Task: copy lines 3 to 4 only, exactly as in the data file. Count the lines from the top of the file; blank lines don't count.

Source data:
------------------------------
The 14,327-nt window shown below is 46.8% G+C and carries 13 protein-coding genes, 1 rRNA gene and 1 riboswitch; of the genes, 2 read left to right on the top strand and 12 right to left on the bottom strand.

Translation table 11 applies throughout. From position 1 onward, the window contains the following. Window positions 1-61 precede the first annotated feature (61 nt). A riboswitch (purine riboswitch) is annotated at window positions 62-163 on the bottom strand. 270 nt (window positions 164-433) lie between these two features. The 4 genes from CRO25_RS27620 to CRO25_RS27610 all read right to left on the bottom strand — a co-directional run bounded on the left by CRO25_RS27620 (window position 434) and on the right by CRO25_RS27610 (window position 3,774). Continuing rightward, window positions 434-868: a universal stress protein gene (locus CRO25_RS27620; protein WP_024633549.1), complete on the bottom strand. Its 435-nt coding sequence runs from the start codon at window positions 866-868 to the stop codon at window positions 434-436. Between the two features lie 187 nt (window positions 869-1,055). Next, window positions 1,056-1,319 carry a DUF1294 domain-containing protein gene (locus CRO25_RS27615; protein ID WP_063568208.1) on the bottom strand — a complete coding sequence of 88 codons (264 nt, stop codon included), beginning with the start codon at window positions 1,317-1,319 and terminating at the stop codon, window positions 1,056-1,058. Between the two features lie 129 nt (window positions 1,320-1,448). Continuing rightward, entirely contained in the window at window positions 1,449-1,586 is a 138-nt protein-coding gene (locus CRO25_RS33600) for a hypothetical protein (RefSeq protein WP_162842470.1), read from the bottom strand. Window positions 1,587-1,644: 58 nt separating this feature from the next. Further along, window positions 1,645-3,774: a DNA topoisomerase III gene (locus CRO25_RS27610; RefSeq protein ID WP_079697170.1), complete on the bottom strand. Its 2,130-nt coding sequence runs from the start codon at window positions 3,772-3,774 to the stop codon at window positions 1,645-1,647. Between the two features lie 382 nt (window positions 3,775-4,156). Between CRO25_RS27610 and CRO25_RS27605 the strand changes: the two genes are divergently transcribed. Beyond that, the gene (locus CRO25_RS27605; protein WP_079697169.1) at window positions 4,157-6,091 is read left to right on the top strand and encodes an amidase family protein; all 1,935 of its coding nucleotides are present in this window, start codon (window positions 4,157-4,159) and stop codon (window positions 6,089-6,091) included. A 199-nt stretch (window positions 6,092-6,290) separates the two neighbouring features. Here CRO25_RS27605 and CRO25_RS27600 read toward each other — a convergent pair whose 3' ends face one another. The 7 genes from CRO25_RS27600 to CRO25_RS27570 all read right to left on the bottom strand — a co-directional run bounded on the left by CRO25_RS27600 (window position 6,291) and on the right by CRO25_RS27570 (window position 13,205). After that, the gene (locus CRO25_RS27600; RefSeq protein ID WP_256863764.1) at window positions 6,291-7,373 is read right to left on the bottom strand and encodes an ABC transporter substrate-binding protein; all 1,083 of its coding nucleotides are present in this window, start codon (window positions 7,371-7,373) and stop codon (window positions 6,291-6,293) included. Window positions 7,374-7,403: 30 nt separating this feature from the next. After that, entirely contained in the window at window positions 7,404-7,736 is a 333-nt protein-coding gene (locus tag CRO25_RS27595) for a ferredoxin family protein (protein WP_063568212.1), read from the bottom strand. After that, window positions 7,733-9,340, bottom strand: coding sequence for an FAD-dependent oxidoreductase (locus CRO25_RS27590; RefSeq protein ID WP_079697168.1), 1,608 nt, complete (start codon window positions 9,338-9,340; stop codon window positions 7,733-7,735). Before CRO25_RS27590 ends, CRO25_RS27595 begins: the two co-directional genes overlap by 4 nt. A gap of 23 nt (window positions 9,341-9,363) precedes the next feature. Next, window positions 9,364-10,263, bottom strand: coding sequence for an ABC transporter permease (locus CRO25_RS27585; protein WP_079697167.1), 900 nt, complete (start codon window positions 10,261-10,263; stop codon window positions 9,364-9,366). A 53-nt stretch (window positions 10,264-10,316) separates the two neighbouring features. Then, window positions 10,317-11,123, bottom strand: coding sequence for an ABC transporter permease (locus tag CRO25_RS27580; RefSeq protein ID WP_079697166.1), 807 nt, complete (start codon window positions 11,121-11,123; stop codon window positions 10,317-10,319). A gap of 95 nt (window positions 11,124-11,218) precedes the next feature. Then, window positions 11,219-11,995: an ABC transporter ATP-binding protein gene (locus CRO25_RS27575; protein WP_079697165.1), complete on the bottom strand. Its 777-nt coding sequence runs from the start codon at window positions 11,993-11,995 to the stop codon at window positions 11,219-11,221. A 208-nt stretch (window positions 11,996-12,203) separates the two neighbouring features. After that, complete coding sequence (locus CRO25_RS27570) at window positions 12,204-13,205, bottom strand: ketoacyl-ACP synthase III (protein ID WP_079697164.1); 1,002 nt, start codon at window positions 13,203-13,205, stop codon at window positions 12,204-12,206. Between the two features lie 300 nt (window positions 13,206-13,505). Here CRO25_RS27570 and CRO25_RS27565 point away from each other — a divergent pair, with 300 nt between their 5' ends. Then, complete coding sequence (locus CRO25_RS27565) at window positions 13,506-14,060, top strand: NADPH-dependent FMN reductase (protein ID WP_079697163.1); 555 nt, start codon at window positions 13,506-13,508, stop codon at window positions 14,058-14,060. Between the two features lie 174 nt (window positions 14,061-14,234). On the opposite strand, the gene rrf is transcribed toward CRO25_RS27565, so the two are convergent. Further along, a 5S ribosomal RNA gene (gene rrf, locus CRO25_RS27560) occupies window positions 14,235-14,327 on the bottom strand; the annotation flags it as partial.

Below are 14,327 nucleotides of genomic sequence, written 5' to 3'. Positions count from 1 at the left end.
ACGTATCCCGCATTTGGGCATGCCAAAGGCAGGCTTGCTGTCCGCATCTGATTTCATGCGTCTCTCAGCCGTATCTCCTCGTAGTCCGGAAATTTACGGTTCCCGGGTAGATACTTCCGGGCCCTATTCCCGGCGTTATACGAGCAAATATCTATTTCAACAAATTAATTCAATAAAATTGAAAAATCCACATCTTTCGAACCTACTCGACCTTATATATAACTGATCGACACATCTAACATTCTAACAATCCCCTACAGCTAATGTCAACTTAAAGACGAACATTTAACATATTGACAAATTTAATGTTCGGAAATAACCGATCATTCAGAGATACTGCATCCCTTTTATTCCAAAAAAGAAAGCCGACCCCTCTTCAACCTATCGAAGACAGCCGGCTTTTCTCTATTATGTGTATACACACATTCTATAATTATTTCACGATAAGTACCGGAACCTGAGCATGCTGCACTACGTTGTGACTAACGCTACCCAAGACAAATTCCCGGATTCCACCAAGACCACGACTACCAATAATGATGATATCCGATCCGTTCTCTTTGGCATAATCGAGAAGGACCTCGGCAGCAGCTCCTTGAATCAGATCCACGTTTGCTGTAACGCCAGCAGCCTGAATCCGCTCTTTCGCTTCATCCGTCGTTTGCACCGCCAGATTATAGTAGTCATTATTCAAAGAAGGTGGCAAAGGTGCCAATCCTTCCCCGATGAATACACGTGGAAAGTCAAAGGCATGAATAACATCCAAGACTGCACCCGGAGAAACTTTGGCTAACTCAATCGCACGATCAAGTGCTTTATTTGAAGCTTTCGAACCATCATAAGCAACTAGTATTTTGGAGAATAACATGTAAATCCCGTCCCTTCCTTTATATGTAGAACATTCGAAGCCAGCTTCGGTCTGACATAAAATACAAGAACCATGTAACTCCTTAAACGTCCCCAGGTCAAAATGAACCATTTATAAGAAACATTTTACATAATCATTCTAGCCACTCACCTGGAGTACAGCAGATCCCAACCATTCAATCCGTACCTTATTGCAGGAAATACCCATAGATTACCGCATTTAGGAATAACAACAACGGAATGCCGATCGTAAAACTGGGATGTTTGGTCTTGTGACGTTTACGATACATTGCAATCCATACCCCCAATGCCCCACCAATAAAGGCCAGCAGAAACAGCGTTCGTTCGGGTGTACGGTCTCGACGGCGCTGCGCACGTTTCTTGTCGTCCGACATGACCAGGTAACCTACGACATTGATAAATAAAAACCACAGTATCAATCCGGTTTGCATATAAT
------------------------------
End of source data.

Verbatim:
Below are 14,327 nucleotides of genomic sequence, written 5' to 3'. Positions count from 1 at the left end.
ACGTATCCCGCATTTGGGCATGCCAAAGGCAGGCTTGCTGTCCGCATCTGATTTCATGCGTCTCTCAGCCGTATCTCCTCGTAGTCCGGAAATTTACGGTTCCCGGGTAGATACTTCCGGGCCCTATTCCCGGCGTTATACGAGCAAATATCTATTTCAACAAATTAATTCAATAAAATTGAAAAATCCACATCTTTCGAACCTACTCGACCTTATATATAACTGATCGACACATCTAACATTCTAACAATCCCCTACAGCTAATGTCAACTTAAAGACGAACATTTAACATATTGACAAATTTAATGTTCGGAAATAACCGATCATTCAGAGATACTGCATCCCTTTTATTCCAAAAAAGAAAGCCGACCCCTCTTCAACCTATCGAAGACAGCCGGCTTTTCTCTATTATGTGTATACACACATTCTATAATTATTTCACGATAAGTACCGGAACCTGAGCATGCTGCACTACGTTGTGACTAACGCTACCCAAGACAAATTCCCGGATTCCACCAAGACCACGACTACCAATAATGATGATATCCGATCCGTTCTCTTTGGCATAATCGAGAAGGACCTCGGCAGCAGCTCCTTGAATCAGATCCACGTTTGCTGTAACGCCAGCAGCCTGAATCCGCTCTTTCGCTTCATCCGTCGTTTGCACCGCCAGATTATAGTAGTCATTATTCAAAGAAGGTGGCAAAGGTGCCAATCCTTCCCCGATGAATACACGTGGAAAGTCAAAGGCATGAATAACATCCAAGACTGCACCCGGAGAAACTTTGGCTAACTCAATCGCACGATCAAGTGCTTTATTTGAAGCTTTCGAACCATCATAAGCAACTAGTATTTTGGAGAATAACATGTAAATCCCGTCCCTTCCTTTATATGTAGAACATTCGAAGCCAGCTTCGGTCTGACATAAAATACAAGAACCATGTAACTCCTTAAACGTCCCCAGGTCAAAATGAACCATTTATAAGAAACATTTTACATAATCATTCTAGCCACTCACCTGGAGTACAGCAGATCCCAACCATTCAATCCGTACCTTATTGCAGGAAATACCCATAGATTACCGCATTTAGGAATAACAACAACGGAATGCCGATCGTAAAACTGGGATGTTTGGTCTTGTGACGTTTACGATACATTGCAATCCATACCCCCAATGCCCCACCAATAAAGGCCAGCAGAAACAGCGTTCGTTCGGGTGTACGGTCTCGACGGCGCTGCGCACGTTTCTTGTCGTCCGACATGACCAGGTAACCTACGACATTGATAAATAAAAACCACAGTATCAATCCGGTTTGCATATAAT